Alternate Health Products, Information & Services
Why did I start Beneforce.com (which is also our mission statement):
I started this website several years ago because I felt that there was far too much myth and misinformation on the effectiveness of traditional medicine and there was a need to demystify and explain how and why these, sometimes ancient, remedies work.
The first problem I encountered was the shortage of real (validated or conclusive) information available. There may be a huge database on alternative medicine but if one considers the vast scope of traditional medicine information, real information (as opposed to claims and guesses) turns out to be sparse and very distributed.
As I researched the literature available I became appalled at the extent of misinformation presented in popular, best selling, books on many of the modalities, in particular herbal remedies. Even contemporary books still quote Culpepper extensively who should be applauded for bringing together in one volume a very large number of "Healing Herbs" but should never be referred to for their efficacy and potential danger. His contribution made when he translated from Latin The London Dispensatory and Physical Directory cannot be denied but his tendency to only see the good in herbs and see too much good in most herbs has unfortunately turned his Complete Herbal and English Physician into something approaching fiction. Yet he is still quoted today as an authoritative source.
The misinformation that I encountered is not only limited to erroneous claims on the effect of remedies but a fundamental lack of understanding of the holistic effect of the remedy.
Aspirin, available over the counter is a synthesized compound that emulates an extract from the bark of a Willow tree which has been used since ancient times for pain, fevers, gout, rheumatism and aches. Assuming that the two (aspirin and willow bark) are interchangeable is not accurate. Willow bark contains much more than salicylic acid (aspirin), it also contains salicin the phenolic glycoside that is hydrolyzed to salicylic acid in the body, several other phenolic glycosides, coumaric acid, tannins and flavonoids.
This is an example of where I have found much of the misleading information. It is true that Willow bark extract will cure the aches and pains mentioned above just as effectively as aspirin but the other constituents of willow bark cannot be ignored. They are present in the extract and are also ingested. Coumaric acid is antimicrobial and antifungal, flavonoids are antioxidant and anti-inflammatory. Overall not a bad combination for your average ache or pain.
The misinformation comes in play when claims are made that Willow Bark extract is antioxidant due to the flavonoids. By the time you have ingested enough willow bark extract to obtain a therapeutic dose of flavonoids you have overdosed so much on the other constituents that, at best, you will be very ill.
It is true that most flavonoids are antioxidants. It is also true that there are flavonoids in willow bark. It is not true that willow bark extract is a good antioxidant remedy.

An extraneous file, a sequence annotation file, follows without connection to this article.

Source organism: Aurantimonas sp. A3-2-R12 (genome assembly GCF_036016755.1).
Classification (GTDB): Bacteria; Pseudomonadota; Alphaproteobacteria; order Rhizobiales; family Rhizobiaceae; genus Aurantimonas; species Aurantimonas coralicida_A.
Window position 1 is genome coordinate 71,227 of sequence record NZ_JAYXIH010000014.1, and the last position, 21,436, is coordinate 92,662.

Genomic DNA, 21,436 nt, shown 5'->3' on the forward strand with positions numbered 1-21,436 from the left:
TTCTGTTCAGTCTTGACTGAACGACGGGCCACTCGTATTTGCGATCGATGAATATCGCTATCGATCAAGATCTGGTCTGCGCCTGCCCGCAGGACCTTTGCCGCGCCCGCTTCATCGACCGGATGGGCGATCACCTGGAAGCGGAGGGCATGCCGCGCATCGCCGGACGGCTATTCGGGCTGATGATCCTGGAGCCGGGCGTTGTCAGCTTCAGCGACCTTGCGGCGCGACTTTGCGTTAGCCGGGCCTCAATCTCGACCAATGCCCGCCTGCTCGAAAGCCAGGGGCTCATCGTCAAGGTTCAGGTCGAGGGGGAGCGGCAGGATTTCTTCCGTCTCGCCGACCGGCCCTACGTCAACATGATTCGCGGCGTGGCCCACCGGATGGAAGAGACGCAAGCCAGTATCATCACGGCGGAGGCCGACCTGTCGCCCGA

This misinformation poses a threat in industrial countries where traditional medicine (also called alternative medicine) is used as CAM (Complimentary Alternative Medicine). An example of this is the use of Ma Huang (Ephedra, traditionally used for respiratory problems) in the United States in excessive dosage as a dietary aid which lead to the death of at least 12 people (see http://www.who.int/mediacentre/factsheets/fs134/en/) .
In non-industrialized countries or developing countries, where traditional medicine is often the only form of medicine available, there is little more than information passed down from generation to generation. Some of these countries have some form of regulation of herbal remedies but much is still unregulated and undocumented.
The World Health Organization are working with many of these countries to establish some form of discipline and as this progresses I hope it will ease the plight of the ill.
In the meantime all I can do on Beneforce is to combine as much real knowledge on each remedy to form a more reliable (I would like to say "accurate" but it is impossible to weed out all misleading information) reference base. If this saves the life of one person only I will feel that it was worth it.
Beneforce.com explores, describes and presents the fields of Holistic Medicine, Alternative Health and related products. We discuss many aspects and disciplines of Holistic Health and where possible explain the origins and beliefs underlying many techniques, treatments and alternate health products.
On Beneforce we also provide a service to manufacturers and suppliers to advertise their products on our pages. We offer a convenient shopping site where their products can be bought. We do not endorse the products and do not accept any responsibility for their use. Any claims that are made on any of our pages about the use and effectiveness of the products, techniques or remedies are part of the advertisements placed on our pages by the suppliers of the products.
Holistic and Alternative Health products are not always subjected to the same scrutiny as pharmaceutical medication and prescription drugs. We caution our visitors to keep this in mind when evaluating alternative treatments. We do not provide professional advice or services in any of the fields we cover on this site. We recommend that, before any treatment or technique is used or before any holistic or alternative medicine is taken, you consult an appropriate professional or practitioner.